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RESEARCH PAPERS

A Preliminary Assessment of Ocean Thermal Energy Conversion Resources

[+] Author and Article Information
Gérard C. Nihous

Hawaii Natural Energy Institute, University of Hawaii, 1680 East-West Road, POST 109, Honolulu, HI 96822nihous@hawaii.edu

http:∕∕www.eia.doe.gov∕aer∕txt∕ptb1117.html

The polar regions receive an advective heat flux wT from the mixed layer; this water cools, downwells and spreads over the ocean floor, inducing an upward advective heat flux wTp in the one-dimensional model.

J. Energy Resour. Technol 129(1), 10-17 (Jul 07, 2006) (8 pages) doi:10.1115/1.2424965 History: Received November 23, 2005; Revised July 07, 2006

Worldwide power resources that could be extracted from Ocean Thermal Energy Conversion (OTEC) plants are estimated with a simple one-dimensional time-domain model of the thermal structure of the ocean. Recently published steady-state results are extended by partitioning the potential OTEC production region in one-degree-by-one-degree “squares” and by allowing the operational adjustment of OTEC operations. This raises the estimated maximum steady-state OTEC electrical power from about 3TW(109kW) to 5TW. The time-domain code allows a more realistic assessment of scenarios that could reflect the gradual implementation of large-scale OTEC operations. Results confirm that OTEC could supply power of the order of a few terawatts. They also reveal the scale of the perturbation that could be caused by massive OTEC seawater flow rates: a small transient cooling of the tropical mixed layer would temporarily allow heat flow into the oceanic water column. This would generate a long-term steady-state warming of deep tropical waters, and the corresponding degradation of OTEC resources at deep cold seawater flow rates per unit area of the order of the average abyssal upwelling. More importantly, such profound effects point to the need for a fully three-dimensional modeling evaluation to better understand potential modifications of the oceanic thermohaline circulation.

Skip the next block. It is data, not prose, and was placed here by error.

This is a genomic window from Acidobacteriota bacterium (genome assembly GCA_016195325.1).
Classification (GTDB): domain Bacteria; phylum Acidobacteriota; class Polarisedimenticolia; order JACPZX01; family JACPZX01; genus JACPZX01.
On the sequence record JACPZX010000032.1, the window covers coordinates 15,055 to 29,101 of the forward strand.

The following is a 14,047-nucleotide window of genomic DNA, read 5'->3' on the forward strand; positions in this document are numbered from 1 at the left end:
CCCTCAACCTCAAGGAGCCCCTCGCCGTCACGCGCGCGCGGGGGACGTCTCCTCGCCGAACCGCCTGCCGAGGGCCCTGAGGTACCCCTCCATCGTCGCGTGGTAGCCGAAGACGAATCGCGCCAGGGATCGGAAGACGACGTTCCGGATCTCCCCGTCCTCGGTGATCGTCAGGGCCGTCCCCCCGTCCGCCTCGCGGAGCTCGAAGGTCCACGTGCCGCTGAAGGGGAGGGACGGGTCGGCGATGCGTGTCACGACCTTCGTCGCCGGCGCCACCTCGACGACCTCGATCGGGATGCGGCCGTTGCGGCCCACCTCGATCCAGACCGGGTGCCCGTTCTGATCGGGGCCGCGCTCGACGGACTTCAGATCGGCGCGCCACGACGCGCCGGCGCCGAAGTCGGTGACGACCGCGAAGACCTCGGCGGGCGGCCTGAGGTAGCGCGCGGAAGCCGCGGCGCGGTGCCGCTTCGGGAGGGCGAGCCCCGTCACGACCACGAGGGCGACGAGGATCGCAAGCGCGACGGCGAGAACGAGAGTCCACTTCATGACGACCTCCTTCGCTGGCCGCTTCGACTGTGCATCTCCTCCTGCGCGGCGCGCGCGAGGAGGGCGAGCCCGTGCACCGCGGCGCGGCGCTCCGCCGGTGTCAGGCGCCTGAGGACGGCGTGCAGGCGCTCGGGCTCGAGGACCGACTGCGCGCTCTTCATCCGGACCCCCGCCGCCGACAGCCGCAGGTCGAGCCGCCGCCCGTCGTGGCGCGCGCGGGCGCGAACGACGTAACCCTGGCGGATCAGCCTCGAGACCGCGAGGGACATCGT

FIGURES IN THIS ARTICLE
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Copyright © 2007 by American Society of Mechanical Engineers
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References

Figures

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Figure 1

A map of the OTEC resource: temperature difference ΔTdesign between a 75m surface mixed layer and 1000m deep water; 1°C contours are plotted for ΔTdesign>18°C (data from 13)

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Figure 2

Illustration of the OTEC temperature ladder

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Figure 3

Steady-state OTEC net power (at standard conditions) as a function of deep seawater flow rate per unit area

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Figure 4

Steady-state oceanic temperature profiles: base line, or with large-scale OTEC operations (standard conditions and deep seawater flow rate per unit area of 3.75m∕yr)

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Figure 5

Time history of mixed layer temperature with large-scale OTEC operations initiated at t=0 (standard conditions and deep seawater flow rate per unit area of 3.75m∕yr)

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Figure 6

Time history of OTEC cold seawater temperature (1000m depth) with large-scale OTEC operations initiated at t=0 (standard conditions and deep seawater flow rate per unit area of 3.75m∕yr)

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Figure 7

Time histories of OTEC net power (at standard conditions) for selected cases of large-scale OTEC operations initiated at t=0

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Figure 8

Time histories of OTEC net power (at standard conditions) for selected cases of gradually implemented large-scale OTEC operations

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